Engineers design battery to power flying cars
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Engineers design battery to power flying cars

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Engineers at Penn State published plans Monday for a battery prototype they said is capable of powering flying cars.

“I think flying cars have the potential to eliminate a lot of time and increase productivity and open the sky corridors to transportation,” lead author Chao-Yang Wang said in a press release on the study, published in the journal Joule.

“But electric vertical takeoff and landing vehicles are very challenging technology for the batteries,” said Wang, director of the Electrochemical Engine Center at Penn State.

In the last couple of years, several prototypes have emerged — including from companies in South Korea, China, Slovakia and Japan — which incorporate technology from helicopters and cars to create a hybrid vehicle of sorts.

The prototypes include SkyDrive’s SD-03 vehicle that was tested in August, KleinVision’s AirCar that could be for sale as soon as this year and Xpeng Motors’ Kiwigogo vehicle that debuted at last year’s Beijing International Automotive Exhibition.

While some prototypes have included wheels, they all incorporate spinning rotors to facilitate takeoff and landing, including the air taxi shown off last year by Hyundai and Uber, which is basically a small helicopter.

While the AirCar runs on liquid fuel, the others are at least partially powered by electric — which means they require powerful batteries to fly.

In the new paper, Wang and his research partners established a variety of technical requirements for the batteries of electric vertical takeoff and landing vehicles, or eVTOLs.

In order to get a flying car off the ground, an electric battery must be able to deliver a lot of power and fast.

“Batteries for flying cars need very high energy density so that you can stay in the air,” Wang said. “And they also need very high power during take-off and landing. It requires a lot of power to go vertically up and down.”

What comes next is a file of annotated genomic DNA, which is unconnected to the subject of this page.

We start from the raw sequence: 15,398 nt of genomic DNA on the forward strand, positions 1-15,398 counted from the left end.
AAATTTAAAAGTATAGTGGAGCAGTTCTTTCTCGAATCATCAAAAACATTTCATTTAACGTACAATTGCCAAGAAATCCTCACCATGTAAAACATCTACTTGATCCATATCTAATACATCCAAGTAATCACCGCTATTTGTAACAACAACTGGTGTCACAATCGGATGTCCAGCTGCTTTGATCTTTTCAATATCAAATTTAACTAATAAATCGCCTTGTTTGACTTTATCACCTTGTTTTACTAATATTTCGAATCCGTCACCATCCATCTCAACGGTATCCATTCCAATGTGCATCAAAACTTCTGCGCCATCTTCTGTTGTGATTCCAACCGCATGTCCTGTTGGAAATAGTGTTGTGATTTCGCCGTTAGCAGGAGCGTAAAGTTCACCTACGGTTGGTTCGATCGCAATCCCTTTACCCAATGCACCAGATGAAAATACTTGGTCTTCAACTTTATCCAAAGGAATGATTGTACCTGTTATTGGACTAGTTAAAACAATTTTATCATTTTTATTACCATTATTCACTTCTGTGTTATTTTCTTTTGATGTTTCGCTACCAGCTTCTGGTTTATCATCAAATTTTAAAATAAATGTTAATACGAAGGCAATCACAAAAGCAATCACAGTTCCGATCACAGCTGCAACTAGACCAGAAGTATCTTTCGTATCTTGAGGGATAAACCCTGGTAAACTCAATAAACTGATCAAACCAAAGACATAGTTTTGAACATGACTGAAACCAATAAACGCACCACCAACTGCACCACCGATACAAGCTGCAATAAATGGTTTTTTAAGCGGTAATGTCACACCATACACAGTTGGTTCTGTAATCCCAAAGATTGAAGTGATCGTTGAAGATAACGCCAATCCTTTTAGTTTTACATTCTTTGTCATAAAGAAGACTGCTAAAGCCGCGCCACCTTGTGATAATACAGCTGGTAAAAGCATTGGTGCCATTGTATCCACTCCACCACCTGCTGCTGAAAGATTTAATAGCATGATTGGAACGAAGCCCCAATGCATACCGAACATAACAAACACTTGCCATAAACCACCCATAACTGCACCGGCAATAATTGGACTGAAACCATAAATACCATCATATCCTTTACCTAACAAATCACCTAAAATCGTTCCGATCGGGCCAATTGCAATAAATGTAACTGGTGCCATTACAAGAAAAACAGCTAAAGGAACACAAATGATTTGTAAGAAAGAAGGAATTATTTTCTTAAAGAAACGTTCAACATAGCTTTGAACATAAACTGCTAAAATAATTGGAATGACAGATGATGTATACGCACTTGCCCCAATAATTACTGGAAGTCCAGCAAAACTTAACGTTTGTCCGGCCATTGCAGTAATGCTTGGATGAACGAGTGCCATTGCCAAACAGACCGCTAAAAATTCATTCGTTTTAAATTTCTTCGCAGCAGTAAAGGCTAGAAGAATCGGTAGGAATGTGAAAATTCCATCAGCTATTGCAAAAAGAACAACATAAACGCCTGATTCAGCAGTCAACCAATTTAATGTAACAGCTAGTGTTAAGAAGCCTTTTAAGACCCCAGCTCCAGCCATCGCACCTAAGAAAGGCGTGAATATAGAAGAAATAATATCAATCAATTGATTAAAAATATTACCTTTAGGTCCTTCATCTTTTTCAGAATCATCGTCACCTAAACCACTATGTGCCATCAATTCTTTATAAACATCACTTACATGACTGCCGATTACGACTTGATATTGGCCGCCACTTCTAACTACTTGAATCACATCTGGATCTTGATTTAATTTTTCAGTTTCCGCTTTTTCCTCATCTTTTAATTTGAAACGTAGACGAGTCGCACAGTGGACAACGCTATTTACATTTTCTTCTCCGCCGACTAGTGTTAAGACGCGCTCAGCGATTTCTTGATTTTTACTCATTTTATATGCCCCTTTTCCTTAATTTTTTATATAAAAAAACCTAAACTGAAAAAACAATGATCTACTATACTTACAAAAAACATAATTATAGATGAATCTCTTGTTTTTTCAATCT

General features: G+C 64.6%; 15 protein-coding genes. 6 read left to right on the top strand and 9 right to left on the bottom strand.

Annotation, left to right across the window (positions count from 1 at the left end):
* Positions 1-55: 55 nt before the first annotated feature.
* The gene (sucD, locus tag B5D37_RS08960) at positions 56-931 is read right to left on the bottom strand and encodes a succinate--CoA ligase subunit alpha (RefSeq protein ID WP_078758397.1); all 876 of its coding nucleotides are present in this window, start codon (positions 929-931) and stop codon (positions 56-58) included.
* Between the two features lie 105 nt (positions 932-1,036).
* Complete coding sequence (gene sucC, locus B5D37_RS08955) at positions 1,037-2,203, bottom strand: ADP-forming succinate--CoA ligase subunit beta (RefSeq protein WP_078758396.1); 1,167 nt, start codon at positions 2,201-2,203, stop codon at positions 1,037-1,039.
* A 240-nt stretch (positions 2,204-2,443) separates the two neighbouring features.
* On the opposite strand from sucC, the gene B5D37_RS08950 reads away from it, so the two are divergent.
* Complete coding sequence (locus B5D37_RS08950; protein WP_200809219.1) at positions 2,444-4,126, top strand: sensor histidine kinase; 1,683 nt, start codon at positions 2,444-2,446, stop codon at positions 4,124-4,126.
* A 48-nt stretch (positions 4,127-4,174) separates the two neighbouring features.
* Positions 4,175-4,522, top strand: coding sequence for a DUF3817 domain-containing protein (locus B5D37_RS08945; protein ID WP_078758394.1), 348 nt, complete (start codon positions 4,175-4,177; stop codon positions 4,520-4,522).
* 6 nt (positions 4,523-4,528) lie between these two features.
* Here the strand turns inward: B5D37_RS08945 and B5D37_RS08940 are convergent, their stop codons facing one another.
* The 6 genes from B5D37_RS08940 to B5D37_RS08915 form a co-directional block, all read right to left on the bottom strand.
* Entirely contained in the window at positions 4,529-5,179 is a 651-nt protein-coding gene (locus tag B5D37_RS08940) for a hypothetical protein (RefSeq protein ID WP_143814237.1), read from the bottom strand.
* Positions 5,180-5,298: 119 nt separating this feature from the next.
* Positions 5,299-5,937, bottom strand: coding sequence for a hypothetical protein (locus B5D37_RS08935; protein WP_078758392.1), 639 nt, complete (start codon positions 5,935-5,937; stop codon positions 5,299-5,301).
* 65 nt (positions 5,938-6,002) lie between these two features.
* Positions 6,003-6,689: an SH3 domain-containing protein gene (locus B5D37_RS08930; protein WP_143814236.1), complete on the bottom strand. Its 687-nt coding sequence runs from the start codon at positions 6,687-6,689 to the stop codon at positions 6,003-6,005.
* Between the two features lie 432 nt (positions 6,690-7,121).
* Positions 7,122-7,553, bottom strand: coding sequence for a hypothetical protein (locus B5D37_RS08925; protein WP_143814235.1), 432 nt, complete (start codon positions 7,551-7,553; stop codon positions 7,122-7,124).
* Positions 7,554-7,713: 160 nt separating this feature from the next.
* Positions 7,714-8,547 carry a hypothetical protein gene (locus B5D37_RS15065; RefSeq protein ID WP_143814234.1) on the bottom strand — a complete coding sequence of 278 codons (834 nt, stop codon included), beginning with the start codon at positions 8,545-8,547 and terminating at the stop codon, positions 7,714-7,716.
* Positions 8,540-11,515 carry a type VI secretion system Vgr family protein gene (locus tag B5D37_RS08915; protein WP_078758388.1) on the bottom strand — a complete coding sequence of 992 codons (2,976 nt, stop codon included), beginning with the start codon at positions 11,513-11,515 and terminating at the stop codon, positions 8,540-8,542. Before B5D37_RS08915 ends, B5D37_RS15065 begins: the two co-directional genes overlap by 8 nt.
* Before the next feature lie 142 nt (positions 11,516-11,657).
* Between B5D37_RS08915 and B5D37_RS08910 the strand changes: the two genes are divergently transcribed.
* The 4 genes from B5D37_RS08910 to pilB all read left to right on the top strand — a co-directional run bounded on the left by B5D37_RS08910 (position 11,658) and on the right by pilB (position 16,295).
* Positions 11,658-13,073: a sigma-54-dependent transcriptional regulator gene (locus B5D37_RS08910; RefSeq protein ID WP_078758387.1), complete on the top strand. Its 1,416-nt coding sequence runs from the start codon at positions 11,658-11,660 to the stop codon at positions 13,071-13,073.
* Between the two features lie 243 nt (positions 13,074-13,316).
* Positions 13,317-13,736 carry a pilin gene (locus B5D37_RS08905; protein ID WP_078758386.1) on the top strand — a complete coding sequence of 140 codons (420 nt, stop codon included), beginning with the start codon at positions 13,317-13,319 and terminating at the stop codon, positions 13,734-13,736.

Additionally, a flying car battery must ideally be able to be quickly recharged. Unlike most flying vehicles, eVTOLs will likely be taking off and landing rather frequently.

“Commercially, I would expect these vehicles to make 15 trips, twice a day during rush hour, to justify the cost of the vehicles,” he said. “The first use will probably be from a city to an airport carrying three to four people about 50 miles.”

In the lab, researchers tested the performance of a pair of energy-dense lithium-ion batteries capable of delivering the kind of power needed to sustain a 50-mile, 5- to 10-minute eVTOL trip.

The experiments showed the batteries were good for 2,000 fast-charges over the course of their lifetimes.

Tests involving batteries the team is developing for electric road vehicles — which are designed to offer a longer driving range with a faster charging time — showed heat is key to preventing lithium spikes, which can damage batteries and lead to dangerous battery failures.

To avoid this, Wang and his colleagues were able to rapidly heat the batteries by incorporating nickel foil into the design.

Researchers found suitable heating also allowed the batteries to deliver a rapid burst of power — the type of discharge required for take-offs and landings — more efficiently.

“Under normal circumstances, the three attributes necessary for an eVTOL battery work against each other,” Wang said. “High energy density reduces fast charging and fast charging usually reduces the number of possible recharge cycles. But we are able to do all three in a single battery.”

It’s easy to rapidly charge a battery that’s nearly drained, but frequent takeoffs and landings will require rapid charging of half-full batteries — a more difficult task. However, the latest research suggests sufficient heating can solve this problem, too.

“I hope that the work we have done in this paper will give people a solid idea that we don’t need another 20 years to finally get these vehicles,” Wang said. “I believe we have demonstrated that the eVTOL is commercially viable.”

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